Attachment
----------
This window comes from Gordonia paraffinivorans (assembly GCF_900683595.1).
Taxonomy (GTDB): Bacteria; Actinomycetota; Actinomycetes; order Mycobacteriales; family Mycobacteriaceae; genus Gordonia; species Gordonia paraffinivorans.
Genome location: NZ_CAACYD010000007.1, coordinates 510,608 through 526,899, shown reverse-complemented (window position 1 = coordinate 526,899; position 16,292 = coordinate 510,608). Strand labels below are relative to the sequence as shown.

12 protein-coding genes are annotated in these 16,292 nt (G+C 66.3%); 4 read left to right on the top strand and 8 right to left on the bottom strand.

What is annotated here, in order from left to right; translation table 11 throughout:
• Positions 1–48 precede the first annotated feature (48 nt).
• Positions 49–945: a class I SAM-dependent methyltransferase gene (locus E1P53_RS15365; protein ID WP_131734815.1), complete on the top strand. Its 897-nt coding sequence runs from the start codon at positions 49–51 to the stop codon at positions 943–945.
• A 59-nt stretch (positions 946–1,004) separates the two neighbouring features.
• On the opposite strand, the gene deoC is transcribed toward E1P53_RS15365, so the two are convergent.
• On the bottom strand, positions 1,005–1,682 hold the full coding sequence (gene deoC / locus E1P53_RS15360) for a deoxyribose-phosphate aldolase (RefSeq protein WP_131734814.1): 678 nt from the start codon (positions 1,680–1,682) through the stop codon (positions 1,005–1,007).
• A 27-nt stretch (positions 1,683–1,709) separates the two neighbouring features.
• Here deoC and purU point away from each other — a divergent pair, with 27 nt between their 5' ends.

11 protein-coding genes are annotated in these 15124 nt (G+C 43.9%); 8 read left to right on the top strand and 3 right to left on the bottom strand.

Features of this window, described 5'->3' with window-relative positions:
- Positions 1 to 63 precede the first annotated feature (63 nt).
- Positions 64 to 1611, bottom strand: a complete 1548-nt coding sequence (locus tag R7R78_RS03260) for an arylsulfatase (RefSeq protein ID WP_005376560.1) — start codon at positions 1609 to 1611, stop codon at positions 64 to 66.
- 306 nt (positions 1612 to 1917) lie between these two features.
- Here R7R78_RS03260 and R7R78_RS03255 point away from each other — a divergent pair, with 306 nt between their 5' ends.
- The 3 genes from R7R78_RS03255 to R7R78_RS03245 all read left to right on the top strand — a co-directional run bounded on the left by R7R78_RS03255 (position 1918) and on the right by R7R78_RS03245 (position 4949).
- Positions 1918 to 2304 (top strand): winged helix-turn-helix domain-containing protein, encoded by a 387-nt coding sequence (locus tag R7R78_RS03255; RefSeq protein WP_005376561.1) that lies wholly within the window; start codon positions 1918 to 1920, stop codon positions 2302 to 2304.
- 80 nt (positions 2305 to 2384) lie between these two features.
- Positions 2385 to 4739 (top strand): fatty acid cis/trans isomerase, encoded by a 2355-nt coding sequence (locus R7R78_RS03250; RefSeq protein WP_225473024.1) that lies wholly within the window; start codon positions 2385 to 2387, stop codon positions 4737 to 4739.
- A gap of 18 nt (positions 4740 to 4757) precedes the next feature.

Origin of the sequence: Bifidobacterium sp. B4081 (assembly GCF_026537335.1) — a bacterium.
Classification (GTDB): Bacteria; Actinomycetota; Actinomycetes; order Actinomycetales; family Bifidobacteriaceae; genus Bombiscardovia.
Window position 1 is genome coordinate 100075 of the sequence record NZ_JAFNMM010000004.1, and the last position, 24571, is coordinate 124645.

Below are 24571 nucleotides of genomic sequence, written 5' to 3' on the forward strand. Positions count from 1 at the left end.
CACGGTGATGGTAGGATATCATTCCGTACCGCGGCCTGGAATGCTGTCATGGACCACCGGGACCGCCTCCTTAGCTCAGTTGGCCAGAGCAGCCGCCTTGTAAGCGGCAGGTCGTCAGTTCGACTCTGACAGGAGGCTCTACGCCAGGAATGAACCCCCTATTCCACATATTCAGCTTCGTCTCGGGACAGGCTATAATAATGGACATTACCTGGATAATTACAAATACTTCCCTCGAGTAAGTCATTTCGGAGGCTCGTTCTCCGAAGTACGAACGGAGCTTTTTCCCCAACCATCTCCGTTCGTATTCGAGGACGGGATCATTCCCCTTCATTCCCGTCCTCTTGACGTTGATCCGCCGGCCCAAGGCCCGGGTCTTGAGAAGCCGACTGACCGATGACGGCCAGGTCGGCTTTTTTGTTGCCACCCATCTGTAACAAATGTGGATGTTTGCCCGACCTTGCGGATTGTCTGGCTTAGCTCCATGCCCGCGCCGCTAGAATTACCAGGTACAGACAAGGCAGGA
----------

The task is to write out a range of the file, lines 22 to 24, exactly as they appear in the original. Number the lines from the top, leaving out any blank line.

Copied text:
- Positions 2385 to 4739 (top strand): fatty acid cis/trans isomerase, encoded by a 2355-nt coding sequence (locus R7R78_RS03250; RefSeq protein WP_225473024.1) that lies wholly within the window; start codon positions 2385 to 2387, stop codon positions 4737 to 4739.
- A gap of 18 nt (positions 4740 to 4757) precedes the next feature.

Origin of the sequence: Bifidobacterium sp. B4081 (assembly GCF_026537335.1) — a bacterium.